Resistance Owing to Lack of Strategy. As stated earlier, the lack of strategic alignment of performance evaluations with organizational objectives is a common weakness (Schneier, Shaw, and Beatty, 1991). The absence of links between MSA and other developmental systems was mentioned by five respondents (19 percent). One participant commented that "we do not have a clear strategy for using MSA. We use it almost randomly We need to integrate it with the other systems in place." Note that seventeen organizations surveyed (63 percent) used their own competency model to design their MSA. In other word, this lack of strategy did not refer to the content of the competencies measured; rather, it had more to do with use of MSA and its integration with other systems. The strategic issues focused on participant selection (who gets it), coherent incorporation with formal performance appraisal practices, and the need to follow up with developmental plans and other appropriate developmental support (such as coaching).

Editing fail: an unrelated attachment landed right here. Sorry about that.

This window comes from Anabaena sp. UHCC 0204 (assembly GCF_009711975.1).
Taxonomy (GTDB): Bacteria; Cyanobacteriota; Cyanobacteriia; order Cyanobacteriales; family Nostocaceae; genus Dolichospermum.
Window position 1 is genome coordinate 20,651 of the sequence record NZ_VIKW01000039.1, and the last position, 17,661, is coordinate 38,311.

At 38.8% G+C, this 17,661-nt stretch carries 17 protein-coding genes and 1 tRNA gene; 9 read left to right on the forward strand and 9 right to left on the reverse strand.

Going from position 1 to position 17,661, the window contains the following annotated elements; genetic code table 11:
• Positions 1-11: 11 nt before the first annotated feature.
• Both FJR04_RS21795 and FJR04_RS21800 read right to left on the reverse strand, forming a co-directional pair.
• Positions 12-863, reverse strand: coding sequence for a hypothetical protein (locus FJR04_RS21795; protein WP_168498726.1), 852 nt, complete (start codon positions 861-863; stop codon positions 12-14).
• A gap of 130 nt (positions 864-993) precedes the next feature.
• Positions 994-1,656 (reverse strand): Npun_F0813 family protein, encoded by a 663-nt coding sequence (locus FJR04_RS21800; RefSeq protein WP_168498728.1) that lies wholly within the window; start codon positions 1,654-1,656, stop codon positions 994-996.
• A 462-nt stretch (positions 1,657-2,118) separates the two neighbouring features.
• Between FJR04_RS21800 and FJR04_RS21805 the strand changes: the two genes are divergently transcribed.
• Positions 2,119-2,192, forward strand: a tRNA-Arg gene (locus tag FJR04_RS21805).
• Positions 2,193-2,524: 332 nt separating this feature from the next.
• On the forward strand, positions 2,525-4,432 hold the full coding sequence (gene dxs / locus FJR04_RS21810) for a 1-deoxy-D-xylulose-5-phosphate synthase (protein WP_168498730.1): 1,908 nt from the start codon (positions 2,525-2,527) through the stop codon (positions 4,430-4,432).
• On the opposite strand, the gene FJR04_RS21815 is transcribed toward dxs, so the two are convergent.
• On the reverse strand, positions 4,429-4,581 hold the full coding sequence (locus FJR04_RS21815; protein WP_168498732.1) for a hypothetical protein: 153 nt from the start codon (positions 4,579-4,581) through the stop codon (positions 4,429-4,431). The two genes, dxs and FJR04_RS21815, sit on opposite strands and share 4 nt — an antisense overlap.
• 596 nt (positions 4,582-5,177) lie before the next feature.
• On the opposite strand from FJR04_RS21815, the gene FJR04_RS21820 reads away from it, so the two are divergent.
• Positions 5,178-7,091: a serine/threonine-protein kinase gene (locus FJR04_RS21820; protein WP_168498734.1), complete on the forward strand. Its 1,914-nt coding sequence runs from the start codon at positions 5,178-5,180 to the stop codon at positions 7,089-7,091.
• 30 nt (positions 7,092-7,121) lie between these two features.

Design Issues. The need to anchor an MSA process with well-designed surveys is critical for its success (London and Beatty, 1993). Many respondents questioned the relevance of the MSA instruments used. A few (four, or 15 percent) commented that MSA instruments were not detailed enough or contained poorly phrased items, while others (three, or 7 percent) mentioned the lack of face validity of the instrument as a deterrent for users who failed to see the relevance of many items. This was especially evident when the same instrument was used for employees at varying organizational levels, an issue raised by four respondents. One respondent commented, "If the raterssee no link between the questions used in the surveys and our competencies, how are they supposed to take the feedback seriously?"